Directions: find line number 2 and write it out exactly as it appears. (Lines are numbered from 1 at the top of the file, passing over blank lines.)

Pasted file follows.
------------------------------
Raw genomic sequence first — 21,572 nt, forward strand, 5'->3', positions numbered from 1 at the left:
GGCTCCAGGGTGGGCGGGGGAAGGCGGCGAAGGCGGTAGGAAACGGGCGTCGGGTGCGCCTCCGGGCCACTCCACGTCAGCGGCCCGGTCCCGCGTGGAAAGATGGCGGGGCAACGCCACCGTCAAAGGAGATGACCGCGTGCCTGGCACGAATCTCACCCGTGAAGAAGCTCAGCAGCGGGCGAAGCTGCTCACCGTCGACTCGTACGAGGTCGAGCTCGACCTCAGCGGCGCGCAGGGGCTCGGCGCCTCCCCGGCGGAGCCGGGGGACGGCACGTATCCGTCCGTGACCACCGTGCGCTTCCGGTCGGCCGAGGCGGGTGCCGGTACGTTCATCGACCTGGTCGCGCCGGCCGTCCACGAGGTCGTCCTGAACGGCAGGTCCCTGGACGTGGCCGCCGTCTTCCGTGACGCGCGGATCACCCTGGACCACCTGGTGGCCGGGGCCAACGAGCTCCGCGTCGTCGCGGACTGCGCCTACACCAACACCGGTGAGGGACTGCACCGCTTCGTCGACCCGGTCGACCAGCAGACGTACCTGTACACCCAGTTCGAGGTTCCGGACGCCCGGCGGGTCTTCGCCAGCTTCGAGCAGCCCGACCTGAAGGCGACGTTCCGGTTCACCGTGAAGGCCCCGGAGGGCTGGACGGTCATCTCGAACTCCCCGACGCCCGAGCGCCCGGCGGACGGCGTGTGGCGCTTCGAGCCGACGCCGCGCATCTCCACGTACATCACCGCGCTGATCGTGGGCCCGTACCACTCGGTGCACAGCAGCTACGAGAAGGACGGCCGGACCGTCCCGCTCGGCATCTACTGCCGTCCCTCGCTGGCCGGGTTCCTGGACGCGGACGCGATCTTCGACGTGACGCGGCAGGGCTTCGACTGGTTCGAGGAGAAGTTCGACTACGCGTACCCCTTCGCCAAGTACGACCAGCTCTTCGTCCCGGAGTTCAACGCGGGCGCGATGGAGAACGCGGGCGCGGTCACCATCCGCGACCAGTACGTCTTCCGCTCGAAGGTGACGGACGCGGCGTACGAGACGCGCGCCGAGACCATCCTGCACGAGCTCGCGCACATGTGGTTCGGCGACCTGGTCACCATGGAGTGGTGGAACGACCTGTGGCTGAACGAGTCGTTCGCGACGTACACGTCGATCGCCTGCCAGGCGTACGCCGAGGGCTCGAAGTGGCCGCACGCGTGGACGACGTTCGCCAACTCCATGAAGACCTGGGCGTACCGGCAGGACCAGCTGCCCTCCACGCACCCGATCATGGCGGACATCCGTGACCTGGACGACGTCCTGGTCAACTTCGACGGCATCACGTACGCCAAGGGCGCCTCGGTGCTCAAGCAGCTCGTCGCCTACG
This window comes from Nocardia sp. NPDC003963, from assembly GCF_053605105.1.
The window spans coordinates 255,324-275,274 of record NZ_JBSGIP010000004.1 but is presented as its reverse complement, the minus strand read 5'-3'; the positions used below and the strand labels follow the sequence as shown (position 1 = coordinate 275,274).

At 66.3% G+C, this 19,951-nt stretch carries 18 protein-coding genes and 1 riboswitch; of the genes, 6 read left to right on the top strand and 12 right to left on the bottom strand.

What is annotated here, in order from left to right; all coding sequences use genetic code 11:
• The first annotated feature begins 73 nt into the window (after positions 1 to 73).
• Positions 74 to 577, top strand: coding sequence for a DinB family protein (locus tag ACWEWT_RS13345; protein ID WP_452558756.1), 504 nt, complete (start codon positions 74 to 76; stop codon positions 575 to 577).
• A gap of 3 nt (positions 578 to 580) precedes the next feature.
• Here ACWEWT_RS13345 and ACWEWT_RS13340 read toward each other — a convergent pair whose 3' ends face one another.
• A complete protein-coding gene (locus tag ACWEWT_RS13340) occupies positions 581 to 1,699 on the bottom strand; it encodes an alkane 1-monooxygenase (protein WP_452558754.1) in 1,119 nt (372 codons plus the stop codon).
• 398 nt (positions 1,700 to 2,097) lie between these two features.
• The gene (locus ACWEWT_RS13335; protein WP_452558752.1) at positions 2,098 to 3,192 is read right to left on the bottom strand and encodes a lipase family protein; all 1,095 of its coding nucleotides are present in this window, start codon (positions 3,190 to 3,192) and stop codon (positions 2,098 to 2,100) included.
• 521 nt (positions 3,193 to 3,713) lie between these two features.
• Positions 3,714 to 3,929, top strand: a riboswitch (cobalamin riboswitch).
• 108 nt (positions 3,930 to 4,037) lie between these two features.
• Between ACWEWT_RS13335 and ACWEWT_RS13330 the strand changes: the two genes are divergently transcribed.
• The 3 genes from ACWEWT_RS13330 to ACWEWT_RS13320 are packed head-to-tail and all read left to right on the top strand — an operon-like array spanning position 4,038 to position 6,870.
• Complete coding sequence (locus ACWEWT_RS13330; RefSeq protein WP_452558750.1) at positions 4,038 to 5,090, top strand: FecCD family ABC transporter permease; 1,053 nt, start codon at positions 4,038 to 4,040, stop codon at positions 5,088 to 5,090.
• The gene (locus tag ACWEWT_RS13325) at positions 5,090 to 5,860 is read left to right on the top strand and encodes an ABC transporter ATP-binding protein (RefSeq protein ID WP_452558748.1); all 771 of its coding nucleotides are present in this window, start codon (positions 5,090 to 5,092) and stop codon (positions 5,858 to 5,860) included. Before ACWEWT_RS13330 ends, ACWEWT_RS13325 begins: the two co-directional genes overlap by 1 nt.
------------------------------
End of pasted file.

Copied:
GGCTCCAGGGTGGGCGGGGGAAGGCGGCGAAGGCGGTAGGAAACGGGCGTCGGGTGCGCCTCCGGGCCACTCCACGTCAGCGGCCCGGTCCCGCGTGGAAAGATGGCGGGGCAACGCCACCGTCAAAGGAGATGACCGCGTGCCTGGCACGAATCTCACCCGTGAAGAAGCTCAGCAGCGGGCGAAGCTGCTCACCGTCGACTCGTACGAGGTCGAGCTCGACCTCAGCGGCGCGCAGGGGCTCGGCGCCTCCCCGGCGGAGCCGGGGGACGGCACGTATCCGTCCGTGACCACCGTGCGCTTCCGGTCGGCCGAGGCGGGTGCCGGTACGTTCATCGACCTGGTCGCGCCGGCCGTCCACGAGGTCGTCCTGAACGGCAGGTCCCTGGACGTGGCCGCCGTCTTCCGTGACGCGCGGATCACCCTGGACCACCTGGTGGCCGGGGCCAACGAGCTCCGCGTCGTCGCGGACTGCGCCTACACCAACACCGGTGAGGGACTGCACCGCTTCGTCGACCCGGTCGACCAGCAGACGTACCTGTACACCCAGTTCGAGGTTCCGGACGCCCGGCGGGTCTTCGCCAGCTTCGAGCAGCCCGACCTGAAGGCGACGTTCCGGTTCACCGTGAAGGCCCCGGAGGGCTGGACGGTCATCTCGAACTCCCCGACGCCCGAGCGCCCGGCGGACGGCGTGTGGCGCTTCGAGCCGACGCCGCGCATCTCCACGTACATCACCGCGCTGATCGTGGGCCCGTACCACTCGGTGCACAGCAGCTACGAGAAGGACGGCCGGACCGTCCCGCTCGGCATCTACTGCCGTCCCTCGCTGGCCGGGTTCCTGGACGCGGACGCGATCTTCGACGTGACGCGGCAGGGCTTCGACTGGTTCGAGGAGAAGTTCGACTACGCGTACCCCTTCGCCAAGTACGACCAGCTCTTCGTCCCGGAGTTCAACGCGGGCGCGATGGAGAACGCGGGCGCGGTCACCATCCGCGACCAGTACGTCTTCCGCTCGAAGGTGACGGACGCGGCGTACGAGACGCGCGCCGAGACCATCCTGCACGAGCTCGCGCACATGTGGTTCGGCGACCTGGTCACCATGGAGTGGTGGAACGACCTGTGGCTGAACGAGTCGTTCGCGACGTACACGTCGATCGCCTGCCAGGCGTACGCCGAGGGCTCGAAGTGGCCGCACGCGTGGACGACGTTCGCCAACTCCATGAAGACCTGGGCGTACCGGCAGGACCAGCTGCCCTCCACGCACCCGATCATGGCGGACATCCGTGACCTGGACGACGTCCTGGTCAACTTCGACGGCATCACGTACGCCAAGGGCGCCTCGGTGCTCAAGCAGCTCGTCGCCTACG